Thanks, Thirith! That's part of the reason why I didn't focus too much on that area, because the game works perfectly even if you didn't relate to its (laser-targeted) evocation of that feeling for the demographic of players who had knew what it was doing. The childhood nostalgia it evokes is a singular feeling, halfway between trepidation at being lost and joy at pushing through, but it's very much additive to the core experience. I also didn't focus on the story because, well, it's evocative enough when you get to the translation, but also somehow a bit slight despite clearly having a good amount of thought put into it; it's ultimately not going to reveal a new emotional core to what you experienced, but what you experienced was very fine anyway.

    Malf: that's exactly it, really. Fez and Tunic are very much in the same school of thought. And while being a person on social media isn't the best experience, I think Phil Fish took it a bit too far when he renounced gamedev entirely. It's a shame that it went down that way.

  17. #17
    Moderator
    Registered: Jan 2003
    Location: NeoTokyo
    I think part of that is GenX & the first half of Millennials grew up on games that were made under increasingly strict memory constraints as you go back in time. The first Legend of Zelda might be a case in point, but especially some of those RPGs like Bard's Tale, Wasteland, and of course Ultima. They packed a lot of lore in a seemingly modest package at first. In the very early days, they'd actually put it in an accompanying manual. Then later they'd put hidden things into the game itself, interactive things, to hint at a much larger working world, and to give the player secrets or things to look for.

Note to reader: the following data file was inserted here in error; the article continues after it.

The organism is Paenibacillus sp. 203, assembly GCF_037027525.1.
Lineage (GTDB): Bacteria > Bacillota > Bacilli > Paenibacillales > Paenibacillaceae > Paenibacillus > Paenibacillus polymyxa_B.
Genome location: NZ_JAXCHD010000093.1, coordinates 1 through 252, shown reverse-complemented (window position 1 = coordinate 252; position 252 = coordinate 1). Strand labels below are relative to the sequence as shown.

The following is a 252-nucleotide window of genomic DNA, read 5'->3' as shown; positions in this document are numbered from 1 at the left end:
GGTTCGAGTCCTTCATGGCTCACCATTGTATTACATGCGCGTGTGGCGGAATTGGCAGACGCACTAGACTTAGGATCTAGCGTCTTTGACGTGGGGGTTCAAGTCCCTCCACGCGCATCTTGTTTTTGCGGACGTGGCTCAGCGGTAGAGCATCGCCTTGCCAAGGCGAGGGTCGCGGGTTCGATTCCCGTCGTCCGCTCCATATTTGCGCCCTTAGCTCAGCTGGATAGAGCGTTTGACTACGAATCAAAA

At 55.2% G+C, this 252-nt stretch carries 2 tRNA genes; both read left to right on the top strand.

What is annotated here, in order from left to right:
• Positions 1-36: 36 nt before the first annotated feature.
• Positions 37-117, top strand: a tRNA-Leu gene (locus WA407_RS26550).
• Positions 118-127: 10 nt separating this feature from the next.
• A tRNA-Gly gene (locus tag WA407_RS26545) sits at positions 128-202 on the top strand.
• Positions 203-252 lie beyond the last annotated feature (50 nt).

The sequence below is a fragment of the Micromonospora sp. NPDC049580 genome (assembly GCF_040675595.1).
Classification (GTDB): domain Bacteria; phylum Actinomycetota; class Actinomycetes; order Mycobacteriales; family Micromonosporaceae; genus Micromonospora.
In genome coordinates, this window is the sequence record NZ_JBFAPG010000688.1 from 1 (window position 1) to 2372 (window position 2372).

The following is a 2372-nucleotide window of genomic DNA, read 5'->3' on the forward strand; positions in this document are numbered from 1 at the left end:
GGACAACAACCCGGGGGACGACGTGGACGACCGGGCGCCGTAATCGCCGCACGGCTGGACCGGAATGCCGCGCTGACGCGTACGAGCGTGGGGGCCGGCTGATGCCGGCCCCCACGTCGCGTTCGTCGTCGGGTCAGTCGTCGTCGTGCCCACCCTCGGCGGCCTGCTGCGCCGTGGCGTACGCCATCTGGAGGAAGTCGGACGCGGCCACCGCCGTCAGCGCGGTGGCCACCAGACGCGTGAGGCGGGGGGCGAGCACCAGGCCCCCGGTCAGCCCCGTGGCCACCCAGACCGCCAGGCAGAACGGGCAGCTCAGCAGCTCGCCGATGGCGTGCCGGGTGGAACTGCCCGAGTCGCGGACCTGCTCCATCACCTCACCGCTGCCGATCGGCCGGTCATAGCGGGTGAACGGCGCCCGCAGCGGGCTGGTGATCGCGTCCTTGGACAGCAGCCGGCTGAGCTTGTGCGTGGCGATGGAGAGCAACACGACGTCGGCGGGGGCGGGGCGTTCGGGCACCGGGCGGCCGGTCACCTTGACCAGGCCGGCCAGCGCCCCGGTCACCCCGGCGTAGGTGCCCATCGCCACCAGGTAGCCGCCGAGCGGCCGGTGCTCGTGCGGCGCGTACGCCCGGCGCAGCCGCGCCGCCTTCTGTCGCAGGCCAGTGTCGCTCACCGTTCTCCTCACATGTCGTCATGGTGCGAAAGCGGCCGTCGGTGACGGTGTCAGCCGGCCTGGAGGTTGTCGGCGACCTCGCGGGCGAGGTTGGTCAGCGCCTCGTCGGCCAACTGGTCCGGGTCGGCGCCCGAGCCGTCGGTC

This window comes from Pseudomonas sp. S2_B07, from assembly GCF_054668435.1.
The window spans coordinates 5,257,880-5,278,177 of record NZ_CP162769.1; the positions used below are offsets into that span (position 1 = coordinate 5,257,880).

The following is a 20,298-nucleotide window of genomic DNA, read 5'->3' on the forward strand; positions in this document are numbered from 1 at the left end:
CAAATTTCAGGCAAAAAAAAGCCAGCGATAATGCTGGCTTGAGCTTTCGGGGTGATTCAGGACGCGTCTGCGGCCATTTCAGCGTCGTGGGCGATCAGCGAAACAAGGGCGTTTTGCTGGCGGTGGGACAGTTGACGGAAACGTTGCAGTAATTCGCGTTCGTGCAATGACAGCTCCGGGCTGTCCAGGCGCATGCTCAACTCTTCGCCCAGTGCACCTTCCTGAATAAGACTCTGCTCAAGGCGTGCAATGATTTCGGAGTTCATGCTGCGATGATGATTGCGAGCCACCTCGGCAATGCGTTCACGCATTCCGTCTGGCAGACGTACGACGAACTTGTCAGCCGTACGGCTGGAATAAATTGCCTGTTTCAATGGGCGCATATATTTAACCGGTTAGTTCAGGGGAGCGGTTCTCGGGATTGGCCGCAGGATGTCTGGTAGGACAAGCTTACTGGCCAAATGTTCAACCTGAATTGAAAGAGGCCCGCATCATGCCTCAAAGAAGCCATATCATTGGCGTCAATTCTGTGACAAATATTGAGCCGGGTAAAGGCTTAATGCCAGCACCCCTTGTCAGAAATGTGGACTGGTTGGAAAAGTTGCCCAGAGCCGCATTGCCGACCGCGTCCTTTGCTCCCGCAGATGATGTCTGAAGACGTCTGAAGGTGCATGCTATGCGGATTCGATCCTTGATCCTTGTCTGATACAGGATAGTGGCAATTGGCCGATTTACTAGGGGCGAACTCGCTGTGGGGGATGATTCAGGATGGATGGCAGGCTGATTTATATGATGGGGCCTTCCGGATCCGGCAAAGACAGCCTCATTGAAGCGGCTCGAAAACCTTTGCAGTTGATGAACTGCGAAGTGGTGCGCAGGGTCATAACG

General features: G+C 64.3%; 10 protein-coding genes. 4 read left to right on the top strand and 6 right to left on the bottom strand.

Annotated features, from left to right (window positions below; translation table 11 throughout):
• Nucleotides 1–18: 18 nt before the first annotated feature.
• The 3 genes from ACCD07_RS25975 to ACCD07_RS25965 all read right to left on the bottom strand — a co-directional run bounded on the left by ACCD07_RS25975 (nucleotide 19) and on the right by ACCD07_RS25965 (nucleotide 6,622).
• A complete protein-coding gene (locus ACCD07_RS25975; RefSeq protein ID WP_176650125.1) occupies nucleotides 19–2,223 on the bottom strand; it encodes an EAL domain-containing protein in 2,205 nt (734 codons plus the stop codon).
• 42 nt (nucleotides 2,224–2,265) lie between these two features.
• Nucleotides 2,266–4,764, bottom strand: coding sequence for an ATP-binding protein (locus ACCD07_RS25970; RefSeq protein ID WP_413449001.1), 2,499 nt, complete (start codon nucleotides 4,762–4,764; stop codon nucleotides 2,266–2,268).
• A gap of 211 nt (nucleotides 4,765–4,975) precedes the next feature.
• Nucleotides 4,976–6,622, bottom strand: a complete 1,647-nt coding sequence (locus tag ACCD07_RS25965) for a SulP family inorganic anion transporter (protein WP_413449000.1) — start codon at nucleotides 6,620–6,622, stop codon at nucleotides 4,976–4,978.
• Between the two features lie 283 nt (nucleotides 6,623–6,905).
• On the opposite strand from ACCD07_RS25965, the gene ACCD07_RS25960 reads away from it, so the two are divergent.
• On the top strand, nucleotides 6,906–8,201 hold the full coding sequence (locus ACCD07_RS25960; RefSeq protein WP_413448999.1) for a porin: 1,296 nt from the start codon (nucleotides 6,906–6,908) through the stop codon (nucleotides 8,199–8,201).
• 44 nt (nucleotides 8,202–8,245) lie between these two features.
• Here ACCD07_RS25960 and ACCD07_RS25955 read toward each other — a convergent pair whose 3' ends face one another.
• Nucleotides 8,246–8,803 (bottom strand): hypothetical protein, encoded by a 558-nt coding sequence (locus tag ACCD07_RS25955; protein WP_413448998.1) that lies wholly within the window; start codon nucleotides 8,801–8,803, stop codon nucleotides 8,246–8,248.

I think that fostered the spirit that later went into immersive sims, but also a game like Fez once the indie game scene became a thing, and it looks like Tunic is tapping into that. Well I think I'm saying things that were already said or implied. I'll have to play Tunic to say anything about it specifically.

  18. #18
    Member
    Registered: Aug 2002
    Location: Maupertuis
    This thread got me to stop waiting and play Tunic. I had been waiting for the right mood to strike, but that mood might no longer be part of my repertoire. Thankfully, the game is as good as Sulphur says, and can establish its own mood.

    I'm currently progressing through the "golden path," and I feel the comparison to Fez is greatly in Tunic's favor. In Fez, the lategame puzzles required an order of magnitude more effort than the main game, and while observation played a large role in solving them, intuition helped little. Tunic's lategame puzzles take a more reasonable amount of effort, and reward both observation and intuition, as a puzzle game (which it kinda turns into) should.

  19. #19
    Member
    Registered: Aug 2002
    Location: Maupertuis
    Another thought: this is definitely an auteur's game, but unlike most such ones (like Fez and The Witness) it respects the player's time. Even my beloved Rain World can't claim that.

  20. #20
    Member
    Registered: Aug 2002